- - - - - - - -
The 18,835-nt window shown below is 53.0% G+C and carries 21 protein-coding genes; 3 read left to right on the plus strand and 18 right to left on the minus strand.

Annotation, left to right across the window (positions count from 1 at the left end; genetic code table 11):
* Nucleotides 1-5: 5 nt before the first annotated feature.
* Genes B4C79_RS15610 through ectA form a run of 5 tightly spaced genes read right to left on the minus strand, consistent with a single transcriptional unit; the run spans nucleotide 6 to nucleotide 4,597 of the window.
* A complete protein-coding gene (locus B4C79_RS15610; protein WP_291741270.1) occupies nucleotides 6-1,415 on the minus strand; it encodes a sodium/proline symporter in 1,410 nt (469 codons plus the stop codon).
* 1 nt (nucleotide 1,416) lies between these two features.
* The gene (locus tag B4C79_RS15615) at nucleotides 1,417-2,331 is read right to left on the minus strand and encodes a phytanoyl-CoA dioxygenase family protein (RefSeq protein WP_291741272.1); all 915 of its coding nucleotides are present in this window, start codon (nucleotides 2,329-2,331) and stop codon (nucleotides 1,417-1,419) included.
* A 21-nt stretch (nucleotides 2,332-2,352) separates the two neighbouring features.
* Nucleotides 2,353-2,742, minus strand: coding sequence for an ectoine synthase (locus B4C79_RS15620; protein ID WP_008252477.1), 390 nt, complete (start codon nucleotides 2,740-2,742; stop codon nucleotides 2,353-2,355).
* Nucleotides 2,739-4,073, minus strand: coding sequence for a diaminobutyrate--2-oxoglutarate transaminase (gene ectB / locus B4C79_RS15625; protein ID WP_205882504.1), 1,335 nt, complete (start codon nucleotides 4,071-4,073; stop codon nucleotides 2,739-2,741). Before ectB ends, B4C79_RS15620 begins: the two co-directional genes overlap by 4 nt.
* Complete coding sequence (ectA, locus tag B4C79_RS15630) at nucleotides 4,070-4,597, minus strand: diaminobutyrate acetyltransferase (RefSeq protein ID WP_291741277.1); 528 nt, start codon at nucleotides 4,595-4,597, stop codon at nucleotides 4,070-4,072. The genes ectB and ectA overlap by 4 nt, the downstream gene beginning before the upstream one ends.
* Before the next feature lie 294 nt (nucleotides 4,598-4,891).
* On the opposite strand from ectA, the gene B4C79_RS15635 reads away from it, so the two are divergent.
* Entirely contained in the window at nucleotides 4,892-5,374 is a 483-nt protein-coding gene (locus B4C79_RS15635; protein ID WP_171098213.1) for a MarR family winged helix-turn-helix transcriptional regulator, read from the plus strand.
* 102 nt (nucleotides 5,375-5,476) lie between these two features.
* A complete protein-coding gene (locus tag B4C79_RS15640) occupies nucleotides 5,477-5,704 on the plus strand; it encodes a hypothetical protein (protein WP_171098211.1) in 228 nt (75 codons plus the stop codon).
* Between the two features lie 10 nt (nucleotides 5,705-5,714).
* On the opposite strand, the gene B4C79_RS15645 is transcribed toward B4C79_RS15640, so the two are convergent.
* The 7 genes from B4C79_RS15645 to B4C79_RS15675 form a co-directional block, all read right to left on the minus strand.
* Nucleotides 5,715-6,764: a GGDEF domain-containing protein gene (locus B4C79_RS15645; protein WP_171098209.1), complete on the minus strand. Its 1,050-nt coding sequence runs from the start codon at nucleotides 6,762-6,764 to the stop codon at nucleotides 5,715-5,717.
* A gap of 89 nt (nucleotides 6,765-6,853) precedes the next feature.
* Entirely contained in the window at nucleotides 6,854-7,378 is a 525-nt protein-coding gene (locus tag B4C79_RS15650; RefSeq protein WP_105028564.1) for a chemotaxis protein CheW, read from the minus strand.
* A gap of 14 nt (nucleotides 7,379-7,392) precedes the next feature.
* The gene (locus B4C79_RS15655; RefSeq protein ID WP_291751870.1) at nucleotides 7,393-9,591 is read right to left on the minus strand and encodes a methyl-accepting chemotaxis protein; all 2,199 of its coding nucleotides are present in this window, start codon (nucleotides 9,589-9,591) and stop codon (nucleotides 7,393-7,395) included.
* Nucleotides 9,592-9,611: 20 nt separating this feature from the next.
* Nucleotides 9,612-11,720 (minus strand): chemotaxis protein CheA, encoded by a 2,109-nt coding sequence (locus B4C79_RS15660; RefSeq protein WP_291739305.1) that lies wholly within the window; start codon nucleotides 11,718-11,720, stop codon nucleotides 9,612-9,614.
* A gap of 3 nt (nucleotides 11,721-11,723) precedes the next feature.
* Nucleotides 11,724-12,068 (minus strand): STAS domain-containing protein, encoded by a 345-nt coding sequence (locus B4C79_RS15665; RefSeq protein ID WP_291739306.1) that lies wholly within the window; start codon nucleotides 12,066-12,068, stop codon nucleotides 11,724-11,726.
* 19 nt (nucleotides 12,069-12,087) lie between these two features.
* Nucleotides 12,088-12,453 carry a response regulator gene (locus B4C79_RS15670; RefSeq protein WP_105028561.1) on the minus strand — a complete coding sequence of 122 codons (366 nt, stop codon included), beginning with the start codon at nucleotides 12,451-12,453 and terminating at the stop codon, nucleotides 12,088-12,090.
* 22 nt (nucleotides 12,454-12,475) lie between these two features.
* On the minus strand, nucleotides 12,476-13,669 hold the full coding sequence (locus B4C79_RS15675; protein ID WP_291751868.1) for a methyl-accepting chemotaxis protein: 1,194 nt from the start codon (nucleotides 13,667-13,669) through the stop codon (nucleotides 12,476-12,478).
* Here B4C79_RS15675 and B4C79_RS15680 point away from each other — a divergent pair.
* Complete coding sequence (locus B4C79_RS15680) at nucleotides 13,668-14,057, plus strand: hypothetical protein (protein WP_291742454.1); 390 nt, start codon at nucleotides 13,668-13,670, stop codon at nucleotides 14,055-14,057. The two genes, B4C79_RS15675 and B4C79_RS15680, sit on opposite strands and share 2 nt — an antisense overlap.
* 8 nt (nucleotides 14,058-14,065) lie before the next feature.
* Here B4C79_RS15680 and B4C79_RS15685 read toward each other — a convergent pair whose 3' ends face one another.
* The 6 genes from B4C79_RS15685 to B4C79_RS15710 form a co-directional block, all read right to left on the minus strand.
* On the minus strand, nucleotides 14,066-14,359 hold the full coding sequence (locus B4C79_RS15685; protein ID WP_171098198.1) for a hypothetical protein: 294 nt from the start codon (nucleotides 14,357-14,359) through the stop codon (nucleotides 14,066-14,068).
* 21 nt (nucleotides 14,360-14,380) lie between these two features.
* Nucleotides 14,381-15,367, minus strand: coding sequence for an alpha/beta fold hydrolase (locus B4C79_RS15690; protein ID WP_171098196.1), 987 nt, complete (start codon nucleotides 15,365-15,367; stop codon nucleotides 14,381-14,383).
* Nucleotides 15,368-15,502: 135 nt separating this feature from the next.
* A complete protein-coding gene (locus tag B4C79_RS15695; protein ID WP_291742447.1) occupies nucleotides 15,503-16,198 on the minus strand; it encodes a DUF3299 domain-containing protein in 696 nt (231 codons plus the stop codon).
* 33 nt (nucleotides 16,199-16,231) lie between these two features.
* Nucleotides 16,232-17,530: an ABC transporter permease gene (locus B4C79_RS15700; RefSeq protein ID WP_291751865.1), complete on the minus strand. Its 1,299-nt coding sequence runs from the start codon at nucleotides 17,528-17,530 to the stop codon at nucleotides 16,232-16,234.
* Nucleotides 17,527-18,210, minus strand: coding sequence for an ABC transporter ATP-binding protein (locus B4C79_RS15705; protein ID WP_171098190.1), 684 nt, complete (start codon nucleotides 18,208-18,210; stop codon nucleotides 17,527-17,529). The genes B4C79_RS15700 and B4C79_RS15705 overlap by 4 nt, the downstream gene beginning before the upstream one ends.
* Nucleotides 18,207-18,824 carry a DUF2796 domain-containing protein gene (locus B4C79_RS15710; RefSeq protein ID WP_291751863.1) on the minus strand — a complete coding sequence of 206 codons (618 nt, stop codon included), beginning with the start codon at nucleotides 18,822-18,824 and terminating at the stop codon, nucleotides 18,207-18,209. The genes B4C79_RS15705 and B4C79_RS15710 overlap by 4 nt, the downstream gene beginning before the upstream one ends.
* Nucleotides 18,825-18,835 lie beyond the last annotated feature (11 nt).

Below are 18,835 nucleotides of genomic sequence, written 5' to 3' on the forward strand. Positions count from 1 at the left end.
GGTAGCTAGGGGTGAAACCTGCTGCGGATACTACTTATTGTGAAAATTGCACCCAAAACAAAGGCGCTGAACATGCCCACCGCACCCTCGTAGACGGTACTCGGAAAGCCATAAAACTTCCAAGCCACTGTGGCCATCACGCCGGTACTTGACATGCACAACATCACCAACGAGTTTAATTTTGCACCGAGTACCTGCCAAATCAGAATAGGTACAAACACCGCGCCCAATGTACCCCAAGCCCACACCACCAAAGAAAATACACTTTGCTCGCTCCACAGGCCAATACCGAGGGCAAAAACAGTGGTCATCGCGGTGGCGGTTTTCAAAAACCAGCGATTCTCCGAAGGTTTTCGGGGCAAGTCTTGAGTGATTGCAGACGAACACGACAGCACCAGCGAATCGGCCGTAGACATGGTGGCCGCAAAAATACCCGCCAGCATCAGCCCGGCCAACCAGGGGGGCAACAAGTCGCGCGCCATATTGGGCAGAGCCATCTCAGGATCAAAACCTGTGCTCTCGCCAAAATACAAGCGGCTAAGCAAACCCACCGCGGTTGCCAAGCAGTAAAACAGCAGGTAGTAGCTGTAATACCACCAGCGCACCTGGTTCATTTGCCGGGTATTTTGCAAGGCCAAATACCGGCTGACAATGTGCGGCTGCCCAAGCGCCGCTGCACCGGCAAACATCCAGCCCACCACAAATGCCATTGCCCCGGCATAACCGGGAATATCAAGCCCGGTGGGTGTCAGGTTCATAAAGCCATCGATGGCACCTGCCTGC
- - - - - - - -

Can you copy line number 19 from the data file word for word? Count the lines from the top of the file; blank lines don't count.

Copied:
* The 7 genes from B4C79_RS15645 to B4C79_RS15675 form a co-directional block, all read right to left on the minus strand.